I’m taking a lovely MOOC on FutureLearn, called Filmmaking and Animation in the Classroom. I’m going to show you how to animate a Scales of Justice using CrazyTalk Animator 3. Although I’ve chosen to demonstrate making Scales of Justice, this process is very similar to any other stop frame animation, and you can use any set of image sequences you choose.
‘Sprite’-based animation using a sequence of stills
With CrazyTalk 3 open in Stage Mode and your timeline at Frame 1, go to the create menu, and choose create media, props. Navigate to the folder that contains your static images. You can drag your mouse or press control + A to select all the images and then press Open.
Your new prop will appear in a red box, displaying only the last image in your set. These images are the new prop’s “sprites” and to choose between them we’ll use the Sprite Editor. To open the Sprite Editor use the icon on the toolbar, go to the animation menu and choose sprite editor, or press the letter S.
My Scales of Justice prop using sprite animation
To animate our scales we’ll advance the frame and choose different images. Crazy talk also has an advanced timeline that keeps track of everything we can do to our prop, but we don’t really need it for simple sprite animation. My animation is running at 30 frames per second, so every three frames represents 1/10 of a second.
Now, I’ve numbered all my sprites to make it easier for me to keep track — the numbers beginning with zero tilt to the left, and the numbers counting by 10s tilt to the right. I’ll advance my frames by three and change the sprite image until I get to 04, then I’ll backtrack to 00 and go ahead with images 10 to 40, and finally backtrack once more 00.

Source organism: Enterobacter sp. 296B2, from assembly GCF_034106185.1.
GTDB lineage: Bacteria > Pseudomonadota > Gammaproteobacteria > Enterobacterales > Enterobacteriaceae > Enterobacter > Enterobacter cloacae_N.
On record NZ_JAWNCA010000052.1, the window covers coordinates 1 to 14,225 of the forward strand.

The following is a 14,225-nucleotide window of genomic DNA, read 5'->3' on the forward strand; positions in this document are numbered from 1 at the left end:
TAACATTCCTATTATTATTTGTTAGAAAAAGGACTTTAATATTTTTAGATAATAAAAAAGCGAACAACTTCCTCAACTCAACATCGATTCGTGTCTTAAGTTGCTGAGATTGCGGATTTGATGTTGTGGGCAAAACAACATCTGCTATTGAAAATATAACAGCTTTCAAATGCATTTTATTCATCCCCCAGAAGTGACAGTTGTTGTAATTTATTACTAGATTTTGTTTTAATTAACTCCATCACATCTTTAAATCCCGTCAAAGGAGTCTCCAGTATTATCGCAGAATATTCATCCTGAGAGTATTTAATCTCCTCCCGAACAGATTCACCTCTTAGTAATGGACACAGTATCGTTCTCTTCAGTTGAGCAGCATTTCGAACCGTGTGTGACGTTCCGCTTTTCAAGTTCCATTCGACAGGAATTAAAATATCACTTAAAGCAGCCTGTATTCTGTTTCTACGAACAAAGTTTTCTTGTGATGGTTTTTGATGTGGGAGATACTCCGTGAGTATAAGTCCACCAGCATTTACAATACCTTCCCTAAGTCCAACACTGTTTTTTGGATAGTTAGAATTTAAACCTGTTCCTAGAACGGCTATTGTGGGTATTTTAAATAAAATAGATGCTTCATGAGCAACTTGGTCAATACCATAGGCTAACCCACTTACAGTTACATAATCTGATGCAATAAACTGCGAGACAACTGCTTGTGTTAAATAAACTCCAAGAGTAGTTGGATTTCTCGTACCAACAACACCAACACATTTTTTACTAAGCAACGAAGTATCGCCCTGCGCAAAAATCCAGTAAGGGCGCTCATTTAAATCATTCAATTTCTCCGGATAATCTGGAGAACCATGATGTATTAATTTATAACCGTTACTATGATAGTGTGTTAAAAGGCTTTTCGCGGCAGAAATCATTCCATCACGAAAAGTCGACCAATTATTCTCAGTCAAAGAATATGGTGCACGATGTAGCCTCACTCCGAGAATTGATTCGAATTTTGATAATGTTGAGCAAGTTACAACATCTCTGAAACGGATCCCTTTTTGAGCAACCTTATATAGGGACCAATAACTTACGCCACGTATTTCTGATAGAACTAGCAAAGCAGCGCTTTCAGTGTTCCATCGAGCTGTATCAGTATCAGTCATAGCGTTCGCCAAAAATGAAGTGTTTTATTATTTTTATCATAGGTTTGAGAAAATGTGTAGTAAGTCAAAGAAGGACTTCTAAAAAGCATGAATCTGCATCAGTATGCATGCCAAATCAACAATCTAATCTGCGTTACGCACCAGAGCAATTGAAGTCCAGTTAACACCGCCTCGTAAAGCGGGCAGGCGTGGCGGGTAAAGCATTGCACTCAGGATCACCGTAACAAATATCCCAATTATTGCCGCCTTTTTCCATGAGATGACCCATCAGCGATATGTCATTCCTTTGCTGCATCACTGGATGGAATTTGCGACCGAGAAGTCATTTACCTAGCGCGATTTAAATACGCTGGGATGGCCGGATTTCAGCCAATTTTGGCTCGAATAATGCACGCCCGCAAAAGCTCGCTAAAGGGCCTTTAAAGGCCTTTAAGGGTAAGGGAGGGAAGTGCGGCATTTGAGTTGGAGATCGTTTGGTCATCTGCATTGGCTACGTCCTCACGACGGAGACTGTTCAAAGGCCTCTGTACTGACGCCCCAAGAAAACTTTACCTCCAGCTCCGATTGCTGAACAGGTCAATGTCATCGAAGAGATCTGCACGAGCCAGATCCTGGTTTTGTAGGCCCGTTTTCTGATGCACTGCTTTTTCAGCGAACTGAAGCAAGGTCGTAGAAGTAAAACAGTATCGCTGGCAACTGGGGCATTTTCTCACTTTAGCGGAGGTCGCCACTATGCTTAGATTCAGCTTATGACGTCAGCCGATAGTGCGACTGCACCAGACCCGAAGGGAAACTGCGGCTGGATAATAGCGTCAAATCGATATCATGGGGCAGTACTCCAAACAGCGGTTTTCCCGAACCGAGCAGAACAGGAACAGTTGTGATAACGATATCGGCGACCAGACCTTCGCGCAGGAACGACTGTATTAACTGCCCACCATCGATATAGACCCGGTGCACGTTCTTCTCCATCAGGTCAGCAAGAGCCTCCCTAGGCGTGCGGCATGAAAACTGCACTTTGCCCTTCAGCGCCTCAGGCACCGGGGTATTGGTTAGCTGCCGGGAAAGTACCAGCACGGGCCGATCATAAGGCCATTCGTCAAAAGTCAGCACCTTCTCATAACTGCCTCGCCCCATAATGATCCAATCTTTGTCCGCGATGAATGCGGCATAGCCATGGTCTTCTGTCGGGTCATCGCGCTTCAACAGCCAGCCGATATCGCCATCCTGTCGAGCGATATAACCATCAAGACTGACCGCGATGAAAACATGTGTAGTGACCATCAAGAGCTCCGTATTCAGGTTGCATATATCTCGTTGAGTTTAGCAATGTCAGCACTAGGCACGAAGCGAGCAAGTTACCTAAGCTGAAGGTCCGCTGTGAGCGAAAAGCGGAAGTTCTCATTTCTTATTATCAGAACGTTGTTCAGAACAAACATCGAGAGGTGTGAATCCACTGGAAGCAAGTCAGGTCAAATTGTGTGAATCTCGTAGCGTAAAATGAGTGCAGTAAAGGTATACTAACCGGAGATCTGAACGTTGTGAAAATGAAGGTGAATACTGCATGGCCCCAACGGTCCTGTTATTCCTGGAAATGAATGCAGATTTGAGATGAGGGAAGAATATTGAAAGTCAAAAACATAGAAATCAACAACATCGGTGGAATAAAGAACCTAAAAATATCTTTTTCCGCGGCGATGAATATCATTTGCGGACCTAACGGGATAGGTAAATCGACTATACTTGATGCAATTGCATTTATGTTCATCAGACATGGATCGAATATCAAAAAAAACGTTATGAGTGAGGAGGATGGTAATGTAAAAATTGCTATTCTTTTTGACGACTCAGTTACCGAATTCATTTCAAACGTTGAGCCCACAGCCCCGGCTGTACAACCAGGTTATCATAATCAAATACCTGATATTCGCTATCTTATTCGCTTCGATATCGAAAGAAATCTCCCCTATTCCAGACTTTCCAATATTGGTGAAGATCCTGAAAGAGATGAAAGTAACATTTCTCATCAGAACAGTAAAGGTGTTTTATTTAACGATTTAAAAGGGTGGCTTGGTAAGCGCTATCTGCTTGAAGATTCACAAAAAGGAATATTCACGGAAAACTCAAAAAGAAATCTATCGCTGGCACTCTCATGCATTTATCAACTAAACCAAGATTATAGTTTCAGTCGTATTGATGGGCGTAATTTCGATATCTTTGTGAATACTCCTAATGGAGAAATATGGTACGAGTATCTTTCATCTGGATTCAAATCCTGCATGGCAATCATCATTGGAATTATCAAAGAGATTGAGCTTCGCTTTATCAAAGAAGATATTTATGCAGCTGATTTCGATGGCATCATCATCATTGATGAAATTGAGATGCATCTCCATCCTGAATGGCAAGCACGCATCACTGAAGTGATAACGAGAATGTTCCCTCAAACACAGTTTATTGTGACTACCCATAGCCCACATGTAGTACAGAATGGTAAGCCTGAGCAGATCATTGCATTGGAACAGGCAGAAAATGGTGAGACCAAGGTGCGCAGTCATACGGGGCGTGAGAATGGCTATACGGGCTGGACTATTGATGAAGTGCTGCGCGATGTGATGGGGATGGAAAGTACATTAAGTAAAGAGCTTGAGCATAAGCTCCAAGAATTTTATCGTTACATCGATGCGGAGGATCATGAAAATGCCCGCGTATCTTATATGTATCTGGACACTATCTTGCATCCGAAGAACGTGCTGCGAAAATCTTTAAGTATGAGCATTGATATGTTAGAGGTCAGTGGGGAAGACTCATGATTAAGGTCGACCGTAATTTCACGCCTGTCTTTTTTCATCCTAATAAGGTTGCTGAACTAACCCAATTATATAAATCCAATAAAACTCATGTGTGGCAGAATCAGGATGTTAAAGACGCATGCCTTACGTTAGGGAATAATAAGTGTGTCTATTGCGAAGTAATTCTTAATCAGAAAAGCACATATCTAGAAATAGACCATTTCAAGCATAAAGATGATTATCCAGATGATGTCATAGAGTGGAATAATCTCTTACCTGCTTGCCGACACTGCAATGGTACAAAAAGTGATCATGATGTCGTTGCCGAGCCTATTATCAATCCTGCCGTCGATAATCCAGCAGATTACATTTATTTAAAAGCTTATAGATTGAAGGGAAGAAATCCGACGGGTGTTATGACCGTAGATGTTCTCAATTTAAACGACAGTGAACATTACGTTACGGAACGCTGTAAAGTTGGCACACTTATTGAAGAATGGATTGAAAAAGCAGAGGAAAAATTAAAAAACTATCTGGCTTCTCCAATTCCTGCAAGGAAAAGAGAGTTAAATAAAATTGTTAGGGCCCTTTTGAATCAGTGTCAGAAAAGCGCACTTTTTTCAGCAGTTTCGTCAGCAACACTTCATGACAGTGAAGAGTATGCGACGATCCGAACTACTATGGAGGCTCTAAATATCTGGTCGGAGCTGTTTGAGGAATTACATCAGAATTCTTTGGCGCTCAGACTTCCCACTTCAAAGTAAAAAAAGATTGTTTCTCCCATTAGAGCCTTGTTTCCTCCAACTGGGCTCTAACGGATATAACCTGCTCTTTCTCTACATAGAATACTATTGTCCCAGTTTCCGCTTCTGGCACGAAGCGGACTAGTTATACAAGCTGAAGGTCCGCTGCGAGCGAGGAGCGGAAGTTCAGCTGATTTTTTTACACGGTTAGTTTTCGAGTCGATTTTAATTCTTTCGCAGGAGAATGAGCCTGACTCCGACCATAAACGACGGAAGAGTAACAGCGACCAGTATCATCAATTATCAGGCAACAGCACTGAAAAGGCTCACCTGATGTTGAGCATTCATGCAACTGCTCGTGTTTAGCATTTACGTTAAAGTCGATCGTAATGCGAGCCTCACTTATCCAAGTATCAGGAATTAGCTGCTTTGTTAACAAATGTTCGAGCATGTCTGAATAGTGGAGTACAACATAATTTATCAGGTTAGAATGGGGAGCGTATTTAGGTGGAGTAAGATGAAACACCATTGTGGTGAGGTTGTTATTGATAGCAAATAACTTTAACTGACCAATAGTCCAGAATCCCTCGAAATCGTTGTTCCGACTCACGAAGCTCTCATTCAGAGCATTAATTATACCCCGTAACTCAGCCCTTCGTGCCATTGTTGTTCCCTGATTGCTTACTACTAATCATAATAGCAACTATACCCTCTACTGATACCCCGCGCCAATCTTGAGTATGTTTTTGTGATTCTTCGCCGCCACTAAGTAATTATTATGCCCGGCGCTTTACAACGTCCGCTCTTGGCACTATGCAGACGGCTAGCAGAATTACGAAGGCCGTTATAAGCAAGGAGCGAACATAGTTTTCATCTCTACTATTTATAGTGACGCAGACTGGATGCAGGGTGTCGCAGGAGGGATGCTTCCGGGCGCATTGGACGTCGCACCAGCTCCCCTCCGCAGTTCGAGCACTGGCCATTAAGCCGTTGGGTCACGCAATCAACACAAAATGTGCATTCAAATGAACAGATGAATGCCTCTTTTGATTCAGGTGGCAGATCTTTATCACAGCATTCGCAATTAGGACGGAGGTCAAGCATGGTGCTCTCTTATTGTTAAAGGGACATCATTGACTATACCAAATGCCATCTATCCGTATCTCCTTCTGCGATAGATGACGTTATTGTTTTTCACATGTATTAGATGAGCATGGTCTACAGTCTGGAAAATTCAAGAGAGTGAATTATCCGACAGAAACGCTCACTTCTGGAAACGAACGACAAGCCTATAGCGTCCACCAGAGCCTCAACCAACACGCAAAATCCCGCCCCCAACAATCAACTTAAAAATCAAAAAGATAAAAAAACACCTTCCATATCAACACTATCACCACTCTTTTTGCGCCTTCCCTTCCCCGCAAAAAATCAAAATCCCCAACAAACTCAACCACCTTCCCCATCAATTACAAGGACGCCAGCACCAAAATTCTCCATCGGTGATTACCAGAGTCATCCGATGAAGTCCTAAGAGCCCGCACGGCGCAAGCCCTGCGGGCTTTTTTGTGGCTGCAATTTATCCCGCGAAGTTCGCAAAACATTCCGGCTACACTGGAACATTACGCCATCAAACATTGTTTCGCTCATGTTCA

Now I’ll rewind my animation and press play. We can open the timeline to see more clearly what we’ve done. The little diamonds represent “keyframes” corresponding to the image changes we’ve made, and you’ll notice they’re always three squares apart, representing three frames or 1/10 of a second. In real life a scale might move more slowly at the top and the bottom of its swing, swing a little less each time, and eventually settle in the middle.
We can drag these keyframes to new positions on the timeline, copy paste, and even delete ones we don’t want. The scale will move faster when the key frames are closer together, and slower when they’re further apart.
I experimented and ended up with this animation which is 180 frames, or 6 seconds of motion, followed by 2 seconds of nothing, so you can see that the scale has stopped. To save your animation go to the file menu and switch to composer mode, and then choose file, save prop. Your new prop will be found in the content Manager under the Custom Props tab.
CrazyTalk Animator 3 also makes it easy to render your animation as an MP4.